o surprise that the prosecutor who's been dogging
for years thinks she's corrupt. The real shocker, if her indictment is to be believed, is that Sheila Dixon thinks Sheila Dixon is corrupt.
Dixon might have looked dirty to most of us for allegedly taking lavish gifts from a developer and giving him big city tax breaks, but I'd always imagined that her conscience was clear.
Blind to conflicts of interest? You bet.
Conscious of them? Self-conscious about them? No way.
Yet the indictment describes someone who knows she's got something to hide, the sort who ought to be indicted on
's birthday, as she was Friday. It has Dixon passing 40 $100 bills to a city employee inside a car and asking him to launder the cash so it could be used to pay her credit card bill. If the prosecutor's got that right, then I must admit I had Dixon wrong.
She'd acknowledged that she'd had a relationship with developer
and that they'd "exchanged" gifts. The City Charter forbids public servants from taking gifts from people doing business with the city, but Dixon claimed they were tokens of affection, not bribes.
Common Cause might not have bought it. But I always figured that Dixon had convinced herself that all's fair in love and city contracting.
Even some of the most sensational details that trickled out last summer, in a search warrant affidavit filed by prosecutors, seemed to bolster Dixon's dating defense.
The affidavit claimed that in March 2004, Dixon and Lipscomb flew out to Chicago, where in a single day, they managed to drop more than $7,000 at Armani, Saks Fifth Avenue, Coach and Niketown. Overshadowed by all the titillating designer details was this: Lipscomb didn't foot the whole bill. At least that's how it looked in the affidavit.
He bought the plane tickets, at $1,518 apiece, the affidavit said. But she picked up the $1,695 hotel bill. Lipscomb whipped out his credit card at some stores. But the $570 Jimmy Choo sandals from Saks, the $600 spent at Coach, the $4,410 dropped at Giorgio Armani - all that went on Dixon's own American Express.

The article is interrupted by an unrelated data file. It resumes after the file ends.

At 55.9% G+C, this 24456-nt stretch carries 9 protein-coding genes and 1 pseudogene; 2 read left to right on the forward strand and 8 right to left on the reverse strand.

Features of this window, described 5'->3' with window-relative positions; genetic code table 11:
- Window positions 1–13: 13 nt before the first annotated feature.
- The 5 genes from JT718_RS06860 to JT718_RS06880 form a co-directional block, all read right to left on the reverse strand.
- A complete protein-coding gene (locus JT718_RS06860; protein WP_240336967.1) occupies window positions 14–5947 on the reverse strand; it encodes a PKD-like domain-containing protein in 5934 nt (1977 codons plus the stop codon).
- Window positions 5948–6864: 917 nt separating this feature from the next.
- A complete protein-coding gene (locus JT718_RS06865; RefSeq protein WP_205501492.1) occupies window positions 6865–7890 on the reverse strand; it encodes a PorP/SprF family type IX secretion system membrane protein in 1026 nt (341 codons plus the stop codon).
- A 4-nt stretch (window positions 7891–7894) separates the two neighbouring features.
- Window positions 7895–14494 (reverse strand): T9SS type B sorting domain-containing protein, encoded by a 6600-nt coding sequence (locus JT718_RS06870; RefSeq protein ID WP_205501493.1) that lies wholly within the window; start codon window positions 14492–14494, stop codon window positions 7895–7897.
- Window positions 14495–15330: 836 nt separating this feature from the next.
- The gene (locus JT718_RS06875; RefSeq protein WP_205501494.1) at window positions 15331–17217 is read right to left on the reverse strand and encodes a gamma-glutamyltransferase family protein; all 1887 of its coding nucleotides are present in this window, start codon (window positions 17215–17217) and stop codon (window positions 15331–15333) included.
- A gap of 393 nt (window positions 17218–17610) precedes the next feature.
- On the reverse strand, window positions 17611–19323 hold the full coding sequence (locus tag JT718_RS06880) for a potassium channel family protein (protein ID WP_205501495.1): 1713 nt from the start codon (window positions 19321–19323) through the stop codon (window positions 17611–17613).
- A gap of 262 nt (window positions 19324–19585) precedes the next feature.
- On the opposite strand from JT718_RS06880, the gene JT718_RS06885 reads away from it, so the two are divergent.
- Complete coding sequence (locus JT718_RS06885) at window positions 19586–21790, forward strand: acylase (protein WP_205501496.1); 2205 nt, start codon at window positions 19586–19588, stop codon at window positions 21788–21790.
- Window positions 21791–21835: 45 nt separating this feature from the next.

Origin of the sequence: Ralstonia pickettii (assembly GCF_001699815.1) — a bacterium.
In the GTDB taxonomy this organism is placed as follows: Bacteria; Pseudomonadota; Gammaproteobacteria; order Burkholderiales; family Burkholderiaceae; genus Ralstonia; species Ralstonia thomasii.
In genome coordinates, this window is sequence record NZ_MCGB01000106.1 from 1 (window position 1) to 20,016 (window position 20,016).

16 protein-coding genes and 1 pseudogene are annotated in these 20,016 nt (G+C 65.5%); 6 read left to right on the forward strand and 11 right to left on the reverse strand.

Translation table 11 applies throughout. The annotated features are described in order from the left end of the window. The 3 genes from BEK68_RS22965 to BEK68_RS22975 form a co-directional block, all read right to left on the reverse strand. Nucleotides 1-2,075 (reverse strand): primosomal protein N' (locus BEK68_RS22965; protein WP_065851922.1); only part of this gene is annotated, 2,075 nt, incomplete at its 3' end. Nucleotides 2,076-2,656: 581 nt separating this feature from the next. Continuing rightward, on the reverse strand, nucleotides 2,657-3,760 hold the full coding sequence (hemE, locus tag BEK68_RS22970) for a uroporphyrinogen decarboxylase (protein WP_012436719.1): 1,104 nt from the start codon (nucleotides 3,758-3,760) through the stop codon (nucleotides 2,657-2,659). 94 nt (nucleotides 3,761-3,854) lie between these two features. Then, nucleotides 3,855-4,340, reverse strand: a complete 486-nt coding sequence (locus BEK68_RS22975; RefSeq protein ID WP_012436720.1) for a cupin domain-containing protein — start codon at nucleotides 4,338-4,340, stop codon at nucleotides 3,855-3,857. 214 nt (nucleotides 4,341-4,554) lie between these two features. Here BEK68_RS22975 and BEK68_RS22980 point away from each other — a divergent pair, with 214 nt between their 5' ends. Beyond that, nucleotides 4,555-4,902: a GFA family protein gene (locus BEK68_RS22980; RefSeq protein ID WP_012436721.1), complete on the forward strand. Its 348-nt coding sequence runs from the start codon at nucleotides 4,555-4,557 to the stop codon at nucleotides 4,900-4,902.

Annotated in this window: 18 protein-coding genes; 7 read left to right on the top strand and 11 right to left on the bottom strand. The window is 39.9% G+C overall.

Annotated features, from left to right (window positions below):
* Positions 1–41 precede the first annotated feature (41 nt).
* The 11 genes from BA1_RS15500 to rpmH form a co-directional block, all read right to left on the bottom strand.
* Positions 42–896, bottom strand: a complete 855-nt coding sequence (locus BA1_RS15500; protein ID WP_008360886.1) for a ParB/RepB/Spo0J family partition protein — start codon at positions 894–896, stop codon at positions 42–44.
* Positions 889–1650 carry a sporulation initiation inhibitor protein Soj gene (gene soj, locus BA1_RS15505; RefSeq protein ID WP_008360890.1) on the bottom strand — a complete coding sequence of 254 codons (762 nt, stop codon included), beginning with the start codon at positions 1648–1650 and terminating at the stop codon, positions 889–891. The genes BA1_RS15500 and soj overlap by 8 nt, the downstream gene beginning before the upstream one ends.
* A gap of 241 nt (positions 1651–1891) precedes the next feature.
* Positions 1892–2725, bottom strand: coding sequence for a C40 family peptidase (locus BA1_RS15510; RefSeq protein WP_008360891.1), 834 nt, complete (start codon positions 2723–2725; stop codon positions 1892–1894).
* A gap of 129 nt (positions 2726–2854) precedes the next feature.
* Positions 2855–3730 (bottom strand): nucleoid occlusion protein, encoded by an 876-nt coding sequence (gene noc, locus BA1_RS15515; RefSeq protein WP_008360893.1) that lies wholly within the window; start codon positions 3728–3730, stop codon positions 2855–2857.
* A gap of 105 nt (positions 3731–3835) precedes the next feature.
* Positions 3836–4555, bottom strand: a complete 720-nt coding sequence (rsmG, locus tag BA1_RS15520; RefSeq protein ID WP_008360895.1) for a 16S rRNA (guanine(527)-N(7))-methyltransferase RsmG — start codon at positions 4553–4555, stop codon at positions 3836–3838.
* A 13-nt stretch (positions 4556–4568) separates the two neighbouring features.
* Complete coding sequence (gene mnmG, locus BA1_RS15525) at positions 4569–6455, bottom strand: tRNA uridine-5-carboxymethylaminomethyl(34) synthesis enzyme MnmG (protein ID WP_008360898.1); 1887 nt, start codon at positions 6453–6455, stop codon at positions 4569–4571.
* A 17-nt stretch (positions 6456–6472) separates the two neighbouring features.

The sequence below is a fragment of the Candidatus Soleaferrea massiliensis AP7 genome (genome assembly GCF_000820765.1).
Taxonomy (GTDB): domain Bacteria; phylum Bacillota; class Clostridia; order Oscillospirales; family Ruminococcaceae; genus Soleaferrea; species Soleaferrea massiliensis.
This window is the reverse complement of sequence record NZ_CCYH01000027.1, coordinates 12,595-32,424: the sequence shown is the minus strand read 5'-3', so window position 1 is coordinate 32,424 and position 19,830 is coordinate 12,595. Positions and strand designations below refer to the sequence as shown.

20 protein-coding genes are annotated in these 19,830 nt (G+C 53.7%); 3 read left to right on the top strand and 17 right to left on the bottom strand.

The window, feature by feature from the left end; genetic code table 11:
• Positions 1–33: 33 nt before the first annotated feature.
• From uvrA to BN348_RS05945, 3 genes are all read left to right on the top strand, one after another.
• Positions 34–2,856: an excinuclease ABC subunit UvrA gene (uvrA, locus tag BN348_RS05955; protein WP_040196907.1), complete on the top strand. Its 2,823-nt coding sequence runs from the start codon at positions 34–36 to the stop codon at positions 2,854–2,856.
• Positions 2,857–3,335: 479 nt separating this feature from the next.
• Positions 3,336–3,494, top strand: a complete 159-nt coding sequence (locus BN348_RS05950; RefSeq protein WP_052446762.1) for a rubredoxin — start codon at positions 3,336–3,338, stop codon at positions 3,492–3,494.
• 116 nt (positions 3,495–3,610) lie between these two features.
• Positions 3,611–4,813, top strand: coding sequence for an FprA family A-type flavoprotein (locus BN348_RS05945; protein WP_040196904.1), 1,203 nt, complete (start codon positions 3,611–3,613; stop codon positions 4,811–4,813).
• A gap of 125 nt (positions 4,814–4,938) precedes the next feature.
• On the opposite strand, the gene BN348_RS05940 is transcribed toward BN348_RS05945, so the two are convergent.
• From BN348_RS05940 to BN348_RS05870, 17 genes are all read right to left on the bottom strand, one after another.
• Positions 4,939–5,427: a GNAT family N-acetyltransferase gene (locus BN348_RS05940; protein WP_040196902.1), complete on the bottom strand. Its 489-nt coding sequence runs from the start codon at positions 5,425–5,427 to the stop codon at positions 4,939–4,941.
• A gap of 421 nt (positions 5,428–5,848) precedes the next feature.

So they were going dutch, right? A boyfriend and girlfriend shopping together, but separately. They were in another state, and in another state of mind, one completely divorced from their roles back in Baltimore as granter and recipient of municipal largess.
Anyway, that's how I figured Dixon saw it. How that churchgoing woman who wears her faith on her mink sleeve could hold her head so high.
And then Friday's indictment lands. And in it, the prosecutor's account of what happens when Dixon's AmEx bill lands.
About three weeks after that Chicago weekend getaway, Dixon receives her credit card statement, the indictment states.
Outstanding balance: $16,207.57.
Minimum payment due: $7,514.
Value of being friendly with a wealthy developer: Priceless, if the prosecutor is right.
Right around that time, one of Lipscomb's employees cashed a $15,000 corporate check and gave the cash to Lipscomb, the indictment states.
Days later, someone - the indictment doesn't say who - made a $6,000 cash deposit at an ATM into Dixon's checking account.
Fortuitous, but not quite enough to make that AmEx minimum.
But a few weeks after that, as Dixon was being driven from her home, she handed $4,000 in cash to one of her staffers, identified only as "Baltimore City employee #1," the indictment states.
She asked the employee to deposit the money into his personal bank account, then write a personal $4,000 check to American Express to pay the balance of her bill, which he did, the indictment alleges.
They say love is blind. So's justice.
But if the indictment's right, Dixon's eyes were wide open.
He expects to prevail
had the mayor of Baltimore for a client, he had
and a racehorse named
And he'd rated a mention in a
mystery, as his Web site proudly notes.
"You want I should call the chief of the state police, or Arnold Weiner even?" Lippman writes in
Weiner also is the father of WBAL weekend anchor
, who won't be doing any reporting on the biggest story in town, news director
assured me. The station disclosed the family connection on the air Friday.
"She comes in the house, we stop talking about these things," Arnold Weiner said. "Her husband, [
], practices with me. He really makes her crazy by not telling her anything."
Weiner wasn't talking Dixon with me either, but he was willing to chat yesterday about some of his previous clients.
Except Oprah. He acknowledged having done some legal work for the talk queen, a close friend of his wife,
, who was a WJZ producer back when Oprah was with us.
"We're all friends," was all he'd say, lumping former WJZ reporter
in there, too.
Last year in federal court in New York, Weiner represented Angelou.
"A guy who claimed to have been her agent sued her and claimed she'd defrauded him," he said. "It was a completely bogus case, and we were able to prevail."
How'd the poet happen to call him? Mutual friend in Chicago?
Weiner wasn't saying.
Weiner also represented Codex, the 1980 Preakness winner whose jockey was accused of hitting
on the final turn. Good news for Dixon: He prevailed there, too.